No, I am not a clothing snob. Just because I nix flip-flops in the office and cargo shorts for Dress-down Fridays does not mean my idea of sartorial splendour begins and ends with Savile Row.

I will admit to a soft spot for black tie, a fondness for three-piece suits and a liking for tweed jackets with cashmere sweaters and cords, when the occasions arise. But this leaning towards tailored clothing doesn’t rule out hoodies and sweat pants — as long as they’re confined to the gym! Because when it comes to dressing down, I’m with Jerry Seinfeld. In the episode called The Pilot, where Jerry and George are pitching a TV network with their idea for a new show, Jerry wants George to shape up and dress the part:

“You know the message you’re sending out to the world with these sweatpants? You’re telling the world, ‘I give up. I can’t compete in normal society. I’m miserable, so I might as well be comfortable.’” Jerry in The Pilot

Jerry really got it right. Clothing does send a message. But there’s an enormous side benefit to a well-groomed appearance and general sense of “dressing up” — it gives you a lift. Big time. One of the greatest advocates of this philosophy is my friend Bill Shaddy. As former Senior Director of International Personnel Operations at Pepsi, Bill knows “the right stuff” when it comes to stocking his closet. These days, however, things are a little more complicated. For starters, he has all the buttons on his shirts replaced with snaps. Bill, I should explain, has been living with MS for the last 18 years and snaps are just easier than wrangling with a button and bitty hole. Rain or shine, Bill dresses up. His only concession is a stylish cane by his side.

After life in the fast lane — including overseas postings in London, India, Cyrus and eventually Corporate HQ, just outside New York City — Bill now lives in Sarasota, Florida. Naturally, the local “dress code” is far more casual than his habitual boardroom haunts. He accepts that a relaxed dress code makes sense in Sarasota’s climate and that it’s a lifestyle thing, too. It’s only natural that clothes reflect the laid-back culture of Florida but I can picture Bill saying; “Dressing up just makes one feel so much better!” His sense of well being reflects a keen level of attention to detail. Trousers need a little extra knee-room to accommodate his new, life-changing walk-aid (link) and there are the snap alterations on shirts. Actually, Bill has become adept at making adjustments:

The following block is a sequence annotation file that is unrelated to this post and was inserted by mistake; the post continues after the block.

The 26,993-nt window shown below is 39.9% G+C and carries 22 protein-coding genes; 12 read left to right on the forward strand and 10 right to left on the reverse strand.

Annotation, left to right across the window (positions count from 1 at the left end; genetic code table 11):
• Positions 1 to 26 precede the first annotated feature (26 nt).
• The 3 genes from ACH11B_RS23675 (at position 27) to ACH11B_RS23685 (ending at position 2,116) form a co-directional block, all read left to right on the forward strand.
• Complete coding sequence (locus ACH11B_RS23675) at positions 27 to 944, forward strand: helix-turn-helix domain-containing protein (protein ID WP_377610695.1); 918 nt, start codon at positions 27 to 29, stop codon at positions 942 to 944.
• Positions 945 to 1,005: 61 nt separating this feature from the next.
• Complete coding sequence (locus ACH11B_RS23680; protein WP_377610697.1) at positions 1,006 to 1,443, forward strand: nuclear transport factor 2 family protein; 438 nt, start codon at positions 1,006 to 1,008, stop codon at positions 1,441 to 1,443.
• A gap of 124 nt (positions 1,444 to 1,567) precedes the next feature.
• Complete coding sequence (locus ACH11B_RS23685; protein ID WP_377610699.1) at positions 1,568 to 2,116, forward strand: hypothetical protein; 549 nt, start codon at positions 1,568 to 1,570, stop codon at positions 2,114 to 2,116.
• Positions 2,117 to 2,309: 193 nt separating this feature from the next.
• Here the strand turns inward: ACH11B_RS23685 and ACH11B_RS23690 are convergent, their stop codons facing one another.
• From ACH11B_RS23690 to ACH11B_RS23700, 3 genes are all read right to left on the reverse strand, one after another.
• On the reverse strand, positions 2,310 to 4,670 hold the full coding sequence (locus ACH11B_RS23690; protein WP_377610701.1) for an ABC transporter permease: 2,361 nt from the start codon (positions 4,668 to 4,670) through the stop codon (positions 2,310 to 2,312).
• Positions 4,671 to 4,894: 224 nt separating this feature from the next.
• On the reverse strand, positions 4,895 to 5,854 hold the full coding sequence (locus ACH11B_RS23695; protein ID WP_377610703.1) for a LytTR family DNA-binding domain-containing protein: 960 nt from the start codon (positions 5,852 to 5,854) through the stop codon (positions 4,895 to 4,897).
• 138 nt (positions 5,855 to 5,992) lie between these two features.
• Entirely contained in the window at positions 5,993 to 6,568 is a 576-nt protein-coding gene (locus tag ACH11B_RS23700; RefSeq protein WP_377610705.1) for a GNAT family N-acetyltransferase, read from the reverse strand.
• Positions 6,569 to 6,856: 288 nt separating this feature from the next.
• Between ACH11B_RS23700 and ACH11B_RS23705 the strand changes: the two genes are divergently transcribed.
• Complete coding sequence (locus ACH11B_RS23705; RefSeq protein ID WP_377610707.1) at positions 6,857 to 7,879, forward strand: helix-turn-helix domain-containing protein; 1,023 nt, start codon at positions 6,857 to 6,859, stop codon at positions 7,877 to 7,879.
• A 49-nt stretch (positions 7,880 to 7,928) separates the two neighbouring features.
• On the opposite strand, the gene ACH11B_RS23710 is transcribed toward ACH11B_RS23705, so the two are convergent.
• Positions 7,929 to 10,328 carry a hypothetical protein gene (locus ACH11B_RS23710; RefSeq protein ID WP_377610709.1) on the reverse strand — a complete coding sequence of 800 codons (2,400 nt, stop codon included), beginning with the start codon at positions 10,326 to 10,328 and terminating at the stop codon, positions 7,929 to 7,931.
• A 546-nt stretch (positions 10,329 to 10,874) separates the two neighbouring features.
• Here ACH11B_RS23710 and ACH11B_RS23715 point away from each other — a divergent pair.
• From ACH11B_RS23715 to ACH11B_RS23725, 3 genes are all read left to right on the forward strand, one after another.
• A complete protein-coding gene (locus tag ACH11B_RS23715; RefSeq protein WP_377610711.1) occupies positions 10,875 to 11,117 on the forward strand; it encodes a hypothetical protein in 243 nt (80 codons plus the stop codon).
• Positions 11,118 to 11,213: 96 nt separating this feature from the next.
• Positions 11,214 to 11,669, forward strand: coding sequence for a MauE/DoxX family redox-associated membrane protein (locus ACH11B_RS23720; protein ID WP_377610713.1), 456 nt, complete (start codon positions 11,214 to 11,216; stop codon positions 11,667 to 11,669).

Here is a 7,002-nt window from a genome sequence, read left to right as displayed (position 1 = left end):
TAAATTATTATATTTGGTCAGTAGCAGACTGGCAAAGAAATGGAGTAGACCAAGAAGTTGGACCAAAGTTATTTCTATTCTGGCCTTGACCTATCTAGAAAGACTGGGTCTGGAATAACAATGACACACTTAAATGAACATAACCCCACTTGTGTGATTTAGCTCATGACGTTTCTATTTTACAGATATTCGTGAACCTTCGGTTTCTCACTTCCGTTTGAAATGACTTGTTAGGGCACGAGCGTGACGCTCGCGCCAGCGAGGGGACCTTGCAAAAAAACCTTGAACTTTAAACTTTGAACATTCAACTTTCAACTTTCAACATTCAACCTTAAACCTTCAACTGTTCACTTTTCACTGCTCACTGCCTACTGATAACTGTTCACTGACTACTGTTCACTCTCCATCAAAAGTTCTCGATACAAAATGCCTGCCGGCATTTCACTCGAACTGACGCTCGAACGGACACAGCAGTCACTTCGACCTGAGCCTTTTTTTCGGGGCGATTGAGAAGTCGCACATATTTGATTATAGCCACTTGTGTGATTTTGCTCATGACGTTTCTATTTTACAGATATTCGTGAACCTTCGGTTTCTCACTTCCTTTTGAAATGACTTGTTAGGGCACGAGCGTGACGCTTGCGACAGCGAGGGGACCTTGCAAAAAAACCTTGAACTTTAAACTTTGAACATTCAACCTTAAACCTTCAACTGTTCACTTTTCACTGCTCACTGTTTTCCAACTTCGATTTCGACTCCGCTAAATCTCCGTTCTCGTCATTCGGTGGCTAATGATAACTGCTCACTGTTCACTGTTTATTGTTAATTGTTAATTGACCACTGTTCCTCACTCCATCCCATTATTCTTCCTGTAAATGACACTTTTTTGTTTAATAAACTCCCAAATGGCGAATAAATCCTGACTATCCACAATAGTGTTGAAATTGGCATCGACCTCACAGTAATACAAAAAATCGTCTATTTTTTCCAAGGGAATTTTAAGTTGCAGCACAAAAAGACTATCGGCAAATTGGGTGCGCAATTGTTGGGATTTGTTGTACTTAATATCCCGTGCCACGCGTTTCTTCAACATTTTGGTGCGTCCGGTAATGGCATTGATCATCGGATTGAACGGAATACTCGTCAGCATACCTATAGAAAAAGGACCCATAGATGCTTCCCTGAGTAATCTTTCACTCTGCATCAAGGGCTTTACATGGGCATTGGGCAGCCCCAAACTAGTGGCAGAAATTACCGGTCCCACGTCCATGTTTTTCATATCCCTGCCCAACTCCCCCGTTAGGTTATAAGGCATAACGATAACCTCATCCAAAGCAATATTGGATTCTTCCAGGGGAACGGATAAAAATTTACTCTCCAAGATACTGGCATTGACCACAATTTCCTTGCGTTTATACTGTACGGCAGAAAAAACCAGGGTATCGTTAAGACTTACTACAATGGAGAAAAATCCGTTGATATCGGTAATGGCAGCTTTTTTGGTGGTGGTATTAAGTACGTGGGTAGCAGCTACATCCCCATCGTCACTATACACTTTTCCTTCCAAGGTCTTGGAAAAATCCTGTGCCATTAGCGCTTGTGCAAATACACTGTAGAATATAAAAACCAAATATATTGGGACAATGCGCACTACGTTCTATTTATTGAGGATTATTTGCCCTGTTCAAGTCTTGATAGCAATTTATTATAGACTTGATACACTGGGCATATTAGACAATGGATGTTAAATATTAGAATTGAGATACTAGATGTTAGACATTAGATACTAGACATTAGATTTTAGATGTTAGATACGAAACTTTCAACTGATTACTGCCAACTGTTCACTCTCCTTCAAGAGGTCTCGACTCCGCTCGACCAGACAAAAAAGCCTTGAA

“My left side is sort of ‘going for the tide’ so I need to request restaurant servers to be certain my food is cut into bite-size pieces.”

Certainly the greatest adjustment was his decision to leave Pepsi. It was an intense and dynamic environment. The focus of his work was building local business teams in critical, emerging markets while helping to drive Pepsi operating systems. An essential component of his mandate was fostering the company’s global, cultural values at a local level. There were some challenges during the earliest stages of his diagnosis, when colleagues noticed something was not quite right. Ultimately, despite encouragement to remain on the job, Bill made his move to medically retire and relocate to Florida, so he could better manage his health agenda. Today, his mandate, depending on how he feels, is to deliver Junior Achievement basic business programs to students at local middle schools.

When it comes to dressing up, Bill Shaddy and I are on the same wavelength. Merci Bill for sharing your point of view!

Author's Bio: 

Diane Craig
Image and Etiquette Expert

Diane Craig, President of Corporate Class Inc., is a leading image and etiquette consultant. For over 20 years she has provided corporate consultations, helping hundreds of men and women realize their professional and personal goals. She is a sought after speaker at national business meetings, regularly gives comprehensive workshops to corporate groups, and offers private consultations on business etiquette, dress and dining.